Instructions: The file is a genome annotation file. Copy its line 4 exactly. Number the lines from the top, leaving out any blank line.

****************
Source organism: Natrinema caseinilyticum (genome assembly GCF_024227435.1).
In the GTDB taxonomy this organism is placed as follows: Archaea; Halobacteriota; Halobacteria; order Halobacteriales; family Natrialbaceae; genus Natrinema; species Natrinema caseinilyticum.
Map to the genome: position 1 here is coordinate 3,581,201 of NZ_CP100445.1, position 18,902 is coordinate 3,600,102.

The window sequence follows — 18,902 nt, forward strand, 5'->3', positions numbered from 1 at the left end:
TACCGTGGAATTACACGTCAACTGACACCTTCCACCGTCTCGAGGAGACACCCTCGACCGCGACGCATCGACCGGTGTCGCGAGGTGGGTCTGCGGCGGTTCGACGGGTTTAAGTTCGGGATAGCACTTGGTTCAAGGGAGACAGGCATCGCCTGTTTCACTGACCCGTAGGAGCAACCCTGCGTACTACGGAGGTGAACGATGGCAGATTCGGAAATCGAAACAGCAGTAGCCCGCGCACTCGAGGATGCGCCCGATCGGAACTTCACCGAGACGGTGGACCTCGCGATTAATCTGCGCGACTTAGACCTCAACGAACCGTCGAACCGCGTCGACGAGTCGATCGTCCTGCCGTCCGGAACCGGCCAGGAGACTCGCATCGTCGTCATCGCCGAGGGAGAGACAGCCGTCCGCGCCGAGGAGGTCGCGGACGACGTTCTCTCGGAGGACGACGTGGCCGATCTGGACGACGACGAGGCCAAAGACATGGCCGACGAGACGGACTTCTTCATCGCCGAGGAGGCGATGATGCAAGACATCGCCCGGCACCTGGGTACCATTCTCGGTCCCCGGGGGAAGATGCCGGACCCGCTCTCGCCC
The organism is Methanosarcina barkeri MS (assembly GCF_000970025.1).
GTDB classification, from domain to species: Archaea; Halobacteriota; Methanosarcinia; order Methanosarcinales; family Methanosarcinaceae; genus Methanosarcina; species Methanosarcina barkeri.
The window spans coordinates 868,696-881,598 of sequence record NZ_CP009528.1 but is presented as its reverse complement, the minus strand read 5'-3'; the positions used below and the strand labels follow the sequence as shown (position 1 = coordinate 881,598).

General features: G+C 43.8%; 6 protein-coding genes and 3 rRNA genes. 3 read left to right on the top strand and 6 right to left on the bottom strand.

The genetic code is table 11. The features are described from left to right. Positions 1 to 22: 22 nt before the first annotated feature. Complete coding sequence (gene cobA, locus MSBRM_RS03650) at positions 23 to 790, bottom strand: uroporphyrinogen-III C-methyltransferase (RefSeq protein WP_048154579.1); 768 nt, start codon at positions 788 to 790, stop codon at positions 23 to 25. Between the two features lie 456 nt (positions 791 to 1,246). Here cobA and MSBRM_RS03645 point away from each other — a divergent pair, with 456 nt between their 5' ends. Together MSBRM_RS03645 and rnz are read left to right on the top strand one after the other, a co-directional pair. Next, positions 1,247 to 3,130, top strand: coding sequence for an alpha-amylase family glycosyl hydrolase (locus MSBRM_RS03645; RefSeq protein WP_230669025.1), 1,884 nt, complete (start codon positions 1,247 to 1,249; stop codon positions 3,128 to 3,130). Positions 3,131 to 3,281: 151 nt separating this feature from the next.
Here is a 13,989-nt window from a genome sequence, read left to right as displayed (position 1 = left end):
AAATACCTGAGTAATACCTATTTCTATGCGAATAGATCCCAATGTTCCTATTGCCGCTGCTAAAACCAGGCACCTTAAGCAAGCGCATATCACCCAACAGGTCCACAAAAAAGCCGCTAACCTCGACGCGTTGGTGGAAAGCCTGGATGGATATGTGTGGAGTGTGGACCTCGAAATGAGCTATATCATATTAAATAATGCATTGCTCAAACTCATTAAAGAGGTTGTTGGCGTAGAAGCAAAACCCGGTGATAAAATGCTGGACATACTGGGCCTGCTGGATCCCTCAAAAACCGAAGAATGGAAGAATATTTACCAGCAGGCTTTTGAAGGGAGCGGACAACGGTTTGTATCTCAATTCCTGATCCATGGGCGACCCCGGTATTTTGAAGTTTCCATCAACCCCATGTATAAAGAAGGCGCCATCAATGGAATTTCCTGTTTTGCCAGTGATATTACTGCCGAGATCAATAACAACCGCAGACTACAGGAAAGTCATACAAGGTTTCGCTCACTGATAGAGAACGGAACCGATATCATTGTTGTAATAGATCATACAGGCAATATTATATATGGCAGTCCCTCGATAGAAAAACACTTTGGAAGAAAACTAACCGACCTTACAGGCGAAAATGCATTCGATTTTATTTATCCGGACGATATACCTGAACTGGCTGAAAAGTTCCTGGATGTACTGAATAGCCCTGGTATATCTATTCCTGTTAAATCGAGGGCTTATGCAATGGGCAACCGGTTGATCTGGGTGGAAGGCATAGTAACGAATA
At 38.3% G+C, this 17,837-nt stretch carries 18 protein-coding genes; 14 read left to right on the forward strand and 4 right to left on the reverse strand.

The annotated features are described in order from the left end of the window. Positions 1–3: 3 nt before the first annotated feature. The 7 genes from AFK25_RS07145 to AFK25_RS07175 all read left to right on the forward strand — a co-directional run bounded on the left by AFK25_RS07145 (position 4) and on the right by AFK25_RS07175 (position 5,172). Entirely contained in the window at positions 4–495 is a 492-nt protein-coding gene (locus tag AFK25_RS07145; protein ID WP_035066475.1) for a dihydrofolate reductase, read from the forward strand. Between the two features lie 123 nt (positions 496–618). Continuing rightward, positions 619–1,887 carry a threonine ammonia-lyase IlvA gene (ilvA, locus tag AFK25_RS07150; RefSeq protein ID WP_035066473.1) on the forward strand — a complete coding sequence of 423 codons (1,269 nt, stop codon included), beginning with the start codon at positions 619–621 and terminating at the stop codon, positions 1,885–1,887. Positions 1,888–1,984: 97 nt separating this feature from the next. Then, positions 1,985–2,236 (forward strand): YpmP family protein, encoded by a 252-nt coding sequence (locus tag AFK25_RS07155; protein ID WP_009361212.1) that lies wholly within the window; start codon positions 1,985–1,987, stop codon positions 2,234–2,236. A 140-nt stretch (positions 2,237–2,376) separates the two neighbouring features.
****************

The window sequence follows — 18,902 nt, forward strand, 5'->3', positions numbered from 1 at the left end: